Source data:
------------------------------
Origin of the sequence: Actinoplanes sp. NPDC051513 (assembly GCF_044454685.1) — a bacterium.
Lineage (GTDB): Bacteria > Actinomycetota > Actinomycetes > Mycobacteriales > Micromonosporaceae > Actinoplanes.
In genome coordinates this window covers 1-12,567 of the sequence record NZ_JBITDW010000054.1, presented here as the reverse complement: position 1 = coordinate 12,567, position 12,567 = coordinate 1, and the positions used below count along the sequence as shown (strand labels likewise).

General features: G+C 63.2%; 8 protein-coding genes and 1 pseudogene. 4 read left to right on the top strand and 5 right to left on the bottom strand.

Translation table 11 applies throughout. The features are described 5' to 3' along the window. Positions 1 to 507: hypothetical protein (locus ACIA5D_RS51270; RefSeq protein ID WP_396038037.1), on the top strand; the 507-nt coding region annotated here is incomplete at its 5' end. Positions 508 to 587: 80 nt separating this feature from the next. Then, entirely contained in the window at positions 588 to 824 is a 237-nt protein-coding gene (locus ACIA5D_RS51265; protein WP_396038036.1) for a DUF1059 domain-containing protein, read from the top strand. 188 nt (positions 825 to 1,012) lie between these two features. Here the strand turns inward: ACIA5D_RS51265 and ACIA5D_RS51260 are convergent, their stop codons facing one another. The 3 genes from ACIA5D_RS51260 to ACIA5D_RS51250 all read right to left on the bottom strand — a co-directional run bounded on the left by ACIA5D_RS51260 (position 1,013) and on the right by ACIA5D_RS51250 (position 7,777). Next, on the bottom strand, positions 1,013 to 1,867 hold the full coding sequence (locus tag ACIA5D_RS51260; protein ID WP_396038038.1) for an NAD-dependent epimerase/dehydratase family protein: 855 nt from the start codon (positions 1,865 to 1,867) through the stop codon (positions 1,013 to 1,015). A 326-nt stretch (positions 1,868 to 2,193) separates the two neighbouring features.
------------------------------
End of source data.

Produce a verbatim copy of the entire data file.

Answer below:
Origin of the sequence: Actinoplanes sp. NPDC051513 (assembly GCF_044454685.1) — a bacterium.
Lineage (GTDB): Bacteria > Actinomycetota > Actinomycetes > Mycobacteriales > Micromonosporaceae > Actinoplanes.
In genome coordinates this window covers 1-12,567 of the sequence record NZ_JBITDW010000054.1, presented here as the reverse complement: position 1 = coordinate 12,567, position 12,567 = coordinate 1, and the positions used below count along the sequence as shown (strand labels likewise).

General features: G+C 63.2%; 8 protein-coding genes and 1 pseudogene. 4 read left to right on the top strand and 5 right to left on the bottom strand.

Translation table 11 applies throughout. The features are described 5' to 3' along the window. Positions 1 to 507: hypothetical protein (locus ACIA5D_RS51270; RefSeq protein ID WP_396038037.1), on the top strand; the 507-nt coding region annotated here is incomplete at its 5' end. Positions 508 to 587: 80 nt separating this feature from the next. Then, entirely contained in the window at positions 588 to 824 is a 237-nt protein-coding gene (locus ACIA5D_RS51265; protein WP_396038036.1) for a DUF1059 domain-containing protein, read from the top strand. 188 nt (positions 825 to 1,012) lie between these two features. Here the strand turns inward: ACIA5D_RS51265 and ACIA5D_RS51260 are convergent, their stop codons facing one another. The 3 genes from ACIA5D_RS51260 to ACIA5D_RS51250 all read right to left on the bottom strand — a co-directional run bounded on the left by ACIA5D_RS51260 (position 1,013) and on the right by ACIA5D_RS51250 (position 7,777). Next, on the bottom strand, positions 1,013 to 1,867 hold the full coding sequence (locus tag ACIA5D_RS51260; protein ID WP_396038038.1) for an NAD-dependent epimerase/dehydratase family protein: 855 nt from the start codon (positions 1,865 to 1,867) through the stop codon (positions 1,013 to 1,015). A 326-nt stretch (positions 1,868 to 2,193) separates the two neighbouring features.